It’s Monday, and longtime Calgary Flames captain and all-around excellent hockey player/person Jarome Iginla is being inducted into the Hockey Hall of Fame this evening.
To commemorate this, and because it’s Monday, let’s dive into the mailbag!
Stockton defenseman Yan Kuznetsov is in a unique position, as he’s playing in the AHL because he was eligible to after being drafted out of college (and signed by the Flames). He’s 19, so he’s also eligible to play in major junior, and he was drafted by the QMJHL’s Saint John Sea Dogs as an import.
Unless the QMJHL has changed their calendar drastically from prior seasons, the trade and roster deadline is Jan. 6. The X-factor for the Sea Dogs is the import player limit, which is two. Saint John has Belarusian forward Evgeny Sapelnikov as their lone import, and a pair of Swiss-Canadian dual citizens – defenseman Vincent Despont and goalie Noah Patenaude, who apparently don’t count as imports because they have Canadian citizenship. It seems that the Flames could just opt to send Kuznetsov to Saint John if they wanted to without the junior club having to make big changes.
That said, the Heat cut their eighth defenseman (Alec McCrea) this week, leaving them with seven blueliners and seemingly giving an indication that Kuznetsov is doing just fine on the third pairing in Stockton and is there to stay.
It depends on two factors: success and desire.
If the Flames are successful this season, I could see ownership and/or GM Brad Treliving wanting to keep Darryl Sutter around beyond the 2022-23 season – his last on his current contract. But Sutter turned 63 in August and he’ll be 65 a month after his current contract expires. He’s currently the second-oldest active NHL coach aside from Dallas’ Rick Bowness (66). Will Sutter want to bother with the grind of NHL coaching in a year or two?
Five shutouts in 15 games puts the Flames on pace for 27 shutouts, which they will not get. It’s probably safe for the club to aim for around 8-10 clean sheets. That would be the most the club has gotten since 2005-06, when Miikka Kiprusoff got 10 on his own and won the Vezina Trophy.
At this point, the Flames seem like a decent bet to contend for the Jennings Trophy (for lowest team goals against average) this season, though.
Nikita Zadorov is from scenic Moscow, Russia originally, where he grew up and played most of his minor and junior hockey. Since going pro, he’s played in such notoriously cold places as Buffalo, Denver and Chicago. I’m sure he’ll really enjoy Calgary’s relatively mild winters, especially the chinooks.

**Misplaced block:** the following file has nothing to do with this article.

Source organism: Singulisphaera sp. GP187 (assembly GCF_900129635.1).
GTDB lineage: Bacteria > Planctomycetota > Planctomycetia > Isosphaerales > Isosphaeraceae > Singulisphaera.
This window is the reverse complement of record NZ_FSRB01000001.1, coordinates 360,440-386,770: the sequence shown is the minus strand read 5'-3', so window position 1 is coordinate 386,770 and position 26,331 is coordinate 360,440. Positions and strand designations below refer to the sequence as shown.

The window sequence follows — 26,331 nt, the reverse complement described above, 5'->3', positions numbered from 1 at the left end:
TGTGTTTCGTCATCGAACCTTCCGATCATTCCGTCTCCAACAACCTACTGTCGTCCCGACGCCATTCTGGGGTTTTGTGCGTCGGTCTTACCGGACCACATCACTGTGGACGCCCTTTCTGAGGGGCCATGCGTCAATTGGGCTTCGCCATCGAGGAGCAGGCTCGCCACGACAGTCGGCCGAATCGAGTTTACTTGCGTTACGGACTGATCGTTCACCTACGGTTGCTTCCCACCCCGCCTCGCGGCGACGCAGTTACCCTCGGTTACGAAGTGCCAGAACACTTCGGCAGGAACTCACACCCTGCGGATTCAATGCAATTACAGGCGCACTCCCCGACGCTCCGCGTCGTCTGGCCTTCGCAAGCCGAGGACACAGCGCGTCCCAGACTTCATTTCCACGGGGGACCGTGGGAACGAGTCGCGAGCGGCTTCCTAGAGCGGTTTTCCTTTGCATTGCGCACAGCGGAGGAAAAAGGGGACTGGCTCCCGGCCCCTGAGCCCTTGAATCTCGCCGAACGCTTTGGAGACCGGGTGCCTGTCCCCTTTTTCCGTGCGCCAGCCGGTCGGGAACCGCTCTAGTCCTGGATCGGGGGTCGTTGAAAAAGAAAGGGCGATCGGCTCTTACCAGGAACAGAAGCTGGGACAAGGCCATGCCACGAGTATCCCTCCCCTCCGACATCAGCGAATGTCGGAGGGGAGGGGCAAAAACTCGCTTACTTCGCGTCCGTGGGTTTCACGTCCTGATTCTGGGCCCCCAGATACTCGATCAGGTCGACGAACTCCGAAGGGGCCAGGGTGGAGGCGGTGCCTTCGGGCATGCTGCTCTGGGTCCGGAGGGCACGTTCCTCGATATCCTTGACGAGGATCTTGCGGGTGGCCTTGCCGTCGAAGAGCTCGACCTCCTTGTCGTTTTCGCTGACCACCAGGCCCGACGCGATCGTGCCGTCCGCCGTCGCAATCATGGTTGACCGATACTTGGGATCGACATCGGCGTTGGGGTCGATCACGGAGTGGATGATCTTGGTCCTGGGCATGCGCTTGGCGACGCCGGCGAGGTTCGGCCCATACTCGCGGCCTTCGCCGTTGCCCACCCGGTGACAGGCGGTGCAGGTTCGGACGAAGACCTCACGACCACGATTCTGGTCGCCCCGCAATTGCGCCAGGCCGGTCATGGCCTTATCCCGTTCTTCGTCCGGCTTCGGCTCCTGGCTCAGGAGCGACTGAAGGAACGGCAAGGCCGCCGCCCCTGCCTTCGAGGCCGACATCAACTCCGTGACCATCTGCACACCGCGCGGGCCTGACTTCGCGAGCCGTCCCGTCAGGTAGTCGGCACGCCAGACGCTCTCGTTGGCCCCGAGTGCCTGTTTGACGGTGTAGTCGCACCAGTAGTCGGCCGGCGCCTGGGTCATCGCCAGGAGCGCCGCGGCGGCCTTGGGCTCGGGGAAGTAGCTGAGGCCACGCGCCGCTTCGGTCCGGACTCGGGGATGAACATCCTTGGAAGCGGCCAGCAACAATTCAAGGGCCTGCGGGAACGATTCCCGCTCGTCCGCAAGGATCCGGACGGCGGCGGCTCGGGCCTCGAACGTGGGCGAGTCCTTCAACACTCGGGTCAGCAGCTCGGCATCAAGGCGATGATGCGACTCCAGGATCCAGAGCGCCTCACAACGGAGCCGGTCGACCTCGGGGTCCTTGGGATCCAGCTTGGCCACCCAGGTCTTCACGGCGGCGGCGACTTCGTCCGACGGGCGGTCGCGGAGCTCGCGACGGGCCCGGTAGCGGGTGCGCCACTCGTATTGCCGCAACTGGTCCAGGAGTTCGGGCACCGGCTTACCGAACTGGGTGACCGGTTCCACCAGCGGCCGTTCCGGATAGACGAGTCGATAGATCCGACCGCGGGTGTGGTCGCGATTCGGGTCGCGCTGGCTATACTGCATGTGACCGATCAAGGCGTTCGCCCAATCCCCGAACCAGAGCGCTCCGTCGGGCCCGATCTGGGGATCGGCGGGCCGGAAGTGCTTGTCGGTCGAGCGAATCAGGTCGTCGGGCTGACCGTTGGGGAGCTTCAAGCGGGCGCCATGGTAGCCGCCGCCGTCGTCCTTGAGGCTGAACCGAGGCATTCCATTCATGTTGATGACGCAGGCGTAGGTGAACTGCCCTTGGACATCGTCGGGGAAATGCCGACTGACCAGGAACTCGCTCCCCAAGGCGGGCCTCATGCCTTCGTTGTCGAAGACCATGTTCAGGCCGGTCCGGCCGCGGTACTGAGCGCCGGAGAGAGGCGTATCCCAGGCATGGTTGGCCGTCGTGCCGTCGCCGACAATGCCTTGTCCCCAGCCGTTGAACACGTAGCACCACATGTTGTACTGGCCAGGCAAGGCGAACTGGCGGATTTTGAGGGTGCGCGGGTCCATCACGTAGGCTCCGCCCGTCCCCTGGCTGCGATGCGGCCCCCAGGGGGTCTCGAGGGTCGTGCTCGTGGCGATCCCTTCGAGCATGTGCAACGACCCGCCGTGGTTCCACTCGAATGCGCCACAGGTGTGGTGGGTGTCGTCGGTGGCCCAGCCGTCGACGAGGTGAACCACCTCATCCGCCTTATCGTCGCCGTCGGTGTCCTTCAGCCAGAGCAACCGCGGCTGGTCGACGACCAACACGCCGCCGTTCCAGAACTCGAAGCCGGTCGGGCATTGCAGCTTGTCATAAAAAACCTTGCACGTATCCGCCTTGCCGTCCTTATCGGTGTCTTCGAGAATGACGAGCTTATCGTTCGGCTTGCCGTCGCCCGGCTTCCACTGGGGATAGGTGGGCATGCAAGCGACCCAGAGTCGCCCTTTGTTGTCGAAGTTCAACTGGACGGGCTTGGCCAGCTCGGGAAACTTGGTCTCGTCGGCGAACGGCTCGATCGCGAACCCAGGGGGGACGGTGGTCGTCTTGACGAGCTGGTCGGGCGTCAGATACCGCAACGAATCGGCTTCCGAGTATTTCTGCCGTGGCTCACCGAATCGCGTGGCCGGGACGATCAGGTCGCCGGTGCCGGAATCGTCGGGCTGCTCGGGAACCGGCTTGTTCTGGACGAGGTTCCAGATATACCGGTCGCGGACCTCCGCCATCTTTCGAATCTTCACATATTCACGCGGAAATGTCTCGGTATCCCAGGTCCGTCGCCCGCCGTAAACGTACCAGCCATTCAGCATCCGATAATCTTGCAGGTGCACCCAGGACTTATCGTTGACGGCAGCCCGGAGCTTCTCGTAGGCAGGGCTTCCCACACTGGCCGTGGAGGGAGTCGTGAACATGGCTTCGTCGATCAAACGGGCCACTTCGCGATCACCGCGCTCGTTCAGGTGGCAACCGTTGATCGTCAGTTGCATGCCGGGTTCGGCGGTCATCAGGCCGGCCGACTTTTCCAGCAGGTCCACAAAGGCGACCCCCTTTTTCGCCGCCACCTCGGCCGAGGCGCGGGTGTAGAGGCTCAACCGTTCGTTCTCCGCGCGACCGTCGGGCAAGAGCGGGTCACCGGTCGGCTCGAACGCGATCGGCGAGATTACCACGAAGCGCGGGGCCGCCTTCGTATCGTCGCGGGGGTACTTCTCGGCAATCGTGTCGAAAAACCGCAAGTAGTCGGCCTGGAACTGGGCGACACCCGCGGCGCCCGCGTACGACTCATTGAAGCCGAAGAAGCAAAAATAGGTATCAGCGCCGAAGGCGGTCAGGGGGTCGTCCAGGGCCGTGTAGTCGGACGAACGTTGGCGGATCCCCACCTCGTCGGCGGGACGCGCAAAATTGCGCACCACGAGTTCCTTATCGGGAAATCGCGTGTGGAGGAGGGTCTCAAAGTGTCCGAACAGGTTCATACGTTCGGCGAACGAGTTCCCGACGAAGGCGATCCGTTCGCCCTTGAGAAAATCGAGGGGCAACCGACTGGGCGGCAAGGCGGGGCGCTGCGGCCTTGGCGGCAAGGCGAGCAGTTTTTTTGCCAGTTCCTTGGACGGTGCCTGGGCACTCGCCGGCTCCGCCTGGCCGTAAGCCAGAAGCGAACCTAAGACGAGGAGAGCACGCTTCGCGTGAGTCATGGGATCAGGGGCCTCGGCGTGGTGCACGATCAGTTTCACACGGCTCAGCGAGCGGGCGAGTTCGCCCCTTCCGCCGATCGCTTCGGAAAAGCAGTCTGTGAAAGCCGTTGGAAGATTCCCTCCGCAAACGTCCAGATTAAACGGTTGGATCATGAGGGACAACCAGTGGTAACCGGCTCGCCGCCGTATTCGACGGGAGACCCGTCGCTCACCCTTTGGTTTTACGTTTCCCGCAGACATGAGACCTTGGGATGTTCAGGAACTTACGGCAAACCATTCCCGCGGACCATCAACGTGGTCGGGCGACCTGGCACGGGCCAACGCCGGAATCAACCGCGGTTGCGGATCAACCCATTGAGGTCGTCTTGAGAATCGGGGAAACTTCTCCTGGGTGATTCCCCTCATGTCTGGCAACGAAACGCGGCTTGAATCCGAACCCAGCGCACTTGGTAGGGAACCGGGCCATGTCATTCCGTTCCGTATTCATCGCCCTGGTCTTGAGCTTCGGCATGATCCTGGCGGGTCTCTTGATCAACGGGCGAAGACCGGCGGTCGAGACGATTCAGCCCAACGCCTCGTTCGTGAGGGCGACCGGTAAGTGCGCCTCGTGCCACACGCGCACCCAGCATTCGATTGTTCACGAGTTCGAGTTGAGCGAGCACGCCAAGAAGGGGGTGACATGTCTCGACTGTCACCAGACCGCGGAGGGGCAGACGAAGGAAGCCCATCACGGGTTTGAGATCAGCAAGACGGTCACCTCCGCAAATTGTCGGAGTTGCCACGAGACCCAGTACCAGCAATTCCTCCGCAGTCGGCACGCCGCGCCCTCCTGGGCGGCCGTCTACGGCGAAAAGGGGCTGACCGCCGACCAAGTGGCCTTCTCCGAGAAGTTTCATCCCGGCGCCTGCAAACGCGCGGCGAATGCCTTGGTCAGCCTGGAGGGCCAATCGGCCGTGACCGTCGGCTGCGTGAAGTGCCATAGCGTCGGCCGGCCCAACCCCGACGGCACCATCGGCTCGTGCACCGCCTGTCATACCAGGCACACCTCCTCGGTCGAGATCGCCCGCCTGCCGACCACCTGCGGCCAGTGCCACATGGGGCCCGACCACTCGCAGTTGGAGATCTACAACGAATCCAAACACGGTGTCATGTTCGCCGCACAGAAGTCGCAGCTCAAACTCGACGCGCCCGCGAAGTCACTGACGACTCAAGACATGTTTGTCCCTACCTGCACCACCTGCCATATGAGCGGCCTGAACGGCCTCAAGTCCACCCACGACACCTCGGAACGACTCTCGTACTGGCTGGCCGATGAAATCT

Honestly, it was probably more or less on target. Remember, TJ Brodie was given all sorts of opportunities at the NHL level during his entry-level deal – the team wasn’t good and had very little prospect depth, so they could afford to do this and were basically forced to due to lack of depth – and he didn’t become a full-time NHLer until he was 23 years old.
Kylington is 24, a year older than Brodie was, and he’s had the challenge of the team trying to become a contender during his ascent. Contenders, or teams trying to be, tend not to put a lot of prospects in because they don’t want to lose games because of a youngster’s mistake. Those situations hurt the team in the standings and a prospect’s development, so the Flames have tended to opt for the Detroit Model of keeping prospects on the farm until they kick the door down or are ready for waivers.
Good news: Kylington has kicked the door down.
The Flames have found a nice balance with how they use their defensemen, in relation to special teams. Let me explain what I mean.
Rasmus Andersson and Noah Hanifin, defensive partners, are the lone defenders on PP1 and PP2 respectively. The Flames tend to use Oliver Kylington and Chris Tanev after PPs as the “bump-up” pair to maintain momentum.
On the penalty kill, the usual pairings are Hanifin/Andersson and Tanev/Gudbranson (sometimes Tanev/Zadorov), leaving Kylington with either Gudbranson or Zadorov on the post-PK “bump up” shift.
Kylington is arguably the team’s most effective five-on-five blueliner, which makes him extremely valuable to the coaching staff in situations after special teams shifts. It also, unfortunately, hampers his ability to get special teams shifts of his own.
Depending on how Carey Price gets back into the swing of things with Montreal, it’s probably going to be him. But if Price isn’t back to his old goaltending prowess, it might end up being St. Louis’ Jordan Binnington.
So here’s the problem: Valimaki doesn’t seem to have a clear role. He’s not good enough defensively – in a pure “lean on guys and go glass-and-out” way – to be a third pairing role player the way Zadorov or Gudbranson have been, and he wasn’t particularly good when used in that role this season or last.
He’s also not nearly as good as Kylington is right now – to be fair, Kylington is a year older and didn’t miss a year and a half of development time due to injuries – and Kylington is far better suited to a top four role right now than Valimaki is.
So, for now, Valimaki is playing the waiting game and hoping somebody plays their way out of the lineup. The Flames have his rights for awhile yet, but I’m sure they’re hoping he gets back in soon and finds his swagger again. But they need to have a clear role for him to fill in order to do that, and there just isn’t a fit yet.
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